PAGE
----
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TV Criticism in the Digital Age Becoming a Matter of Favorites

In the just-published book “Media Criticism in the Digital Age,” Central Michigan U. professor Peter Orlik explores how criticism is evolving. And while he cites “critic as guide” as a still-vital function, for many, “What should I see?” is being replaced by “What did I see?” even as interest in impartial analysis gives way to favoring like-minded voices apt to echo one’s views.

If this sounds like a potentially futile, last-ditch defense of traditional criticism, guilty perhaps as charged. Yet there are significant and tangible implications, beyond those insular concerns, associated with small constituencies gravitating toward recaps of what they like as opposed to reviews of what they might like, as well as a landscape where those invested in a show — from creative personnel to ardent fans — can easily sidestep discouraging words and find “Atta boys” by frequenting the right social-media venues.

For a parallel to this in the political sphere, see the failed 2012 presidential bid by Mitt Romney, who — along with many of his supporters — was convinced he would win right up until Election Day. That’s because there was ample polling and punditry to buttress that feeling of momentum, especially if one ignored sites like Nate Silver’s Fivethirtyeight.com that indicated otherwise.

In similar fashion, programs that generate passionate but tiny followings often engender a false sense of security, causing those who can’t get enough of “Hannibal,” for example, to wrongly assume they have more company than they actually do.

The shifting way criticism is consumed, and measured, feeds this dynamic, now that everything can be gauged in Web traffic, in a way that wasn’t possible not so long ago. In this climate, genre hits like “The Walking Dead” or “Game of Thrones” obviously can’t be written about enough, but there’s also an incentive to write more about less-popular programs that possess their own rabid, zombie-like followings. By contrast, a lot of new shows that lack such cachet — or barring that, a big star or some other extremely marketable hook — are going to be treated like dead shows walking, and left to starve.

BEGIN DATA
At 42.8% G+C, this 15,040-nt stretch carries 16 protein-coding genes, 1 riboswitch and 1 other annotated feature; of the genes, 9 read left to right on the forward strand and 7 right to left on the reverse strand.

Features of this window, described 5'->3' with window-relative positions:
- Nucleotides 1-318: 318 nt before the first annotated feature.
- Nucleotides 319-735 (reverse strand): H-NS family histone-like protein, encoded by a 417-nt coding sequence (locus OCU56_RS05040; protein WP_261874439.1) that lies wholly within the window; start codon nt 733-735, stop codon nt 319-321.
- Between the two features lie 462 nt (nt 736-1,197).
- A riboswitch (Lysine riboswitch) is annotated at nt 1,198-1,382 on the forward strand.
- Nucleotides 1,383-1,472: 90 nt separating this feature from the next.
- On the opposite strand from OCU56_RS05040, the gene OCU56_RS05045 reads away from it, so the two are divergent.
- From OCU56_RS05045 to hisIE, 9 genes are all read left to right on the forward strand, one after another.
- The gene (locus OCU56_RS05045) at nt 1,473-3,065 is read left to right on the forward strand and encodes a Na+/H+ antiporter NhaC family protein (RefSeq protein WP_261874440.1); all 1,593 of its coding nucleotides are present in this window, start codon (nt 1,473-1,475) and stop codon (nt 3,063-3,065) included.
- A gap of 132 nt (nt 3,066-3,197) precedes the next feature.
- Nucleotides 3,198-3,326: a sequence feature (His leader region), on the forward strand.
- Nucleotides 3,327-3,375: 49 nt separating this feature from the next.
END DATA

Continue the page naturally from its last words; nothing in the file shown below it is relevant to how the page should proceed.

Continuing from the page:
In some respects, the digital evolution has forced the critic-to-public relationship to become more democratic, and certainly less one-sided, than it once was. Daily statistics let us know which series generate the most enthusiasm, and coverage can be tailored accordingly to address demand.

At the same time, decisions about what gets covered — and ignored — are becoming increasingly ruthless and unforgiving. Moreover, certain biases are built into this process that should be evident to anyone with an Internet connection, favoring not necessarily the widest audience, but — again aping politics –— those who are most engaged and vocal, and amplifying those voices.

As a consequence, smaller networks are going to have a harder time getting noticed, while properties with built-in followings enjoy a considerable advantage. And suddenly, every outlet, mainstream or otherwise, has acquired fanboy sensibilities — just witness the metamorphosis of Entertainment Weekly — knowing full well that the audience looking for information about Marvel, “Star Wars” or “Supergirl” will turn out in disproportionate droves.

As Variety noted two years ago, newspapers’ migration to digital platforms has fundamentally altered their priorities. And since journalistic resources are finite (and in many cases shrinking), one has to wonder about which deserving new shows or channels will get overlooked, due to this pressure to keep feeding the insatiable appetite for what’s hot.

Orlik closes his book with a pitch for legitimate criticism, writing, “Art is inspired construction, while criticism is scrupulous deconstruction. It is hard for either to prosper without the other.”

Of course, for a critic, that’s preaching to the choir. And as noted, these days, there’s a lot of that going on already.

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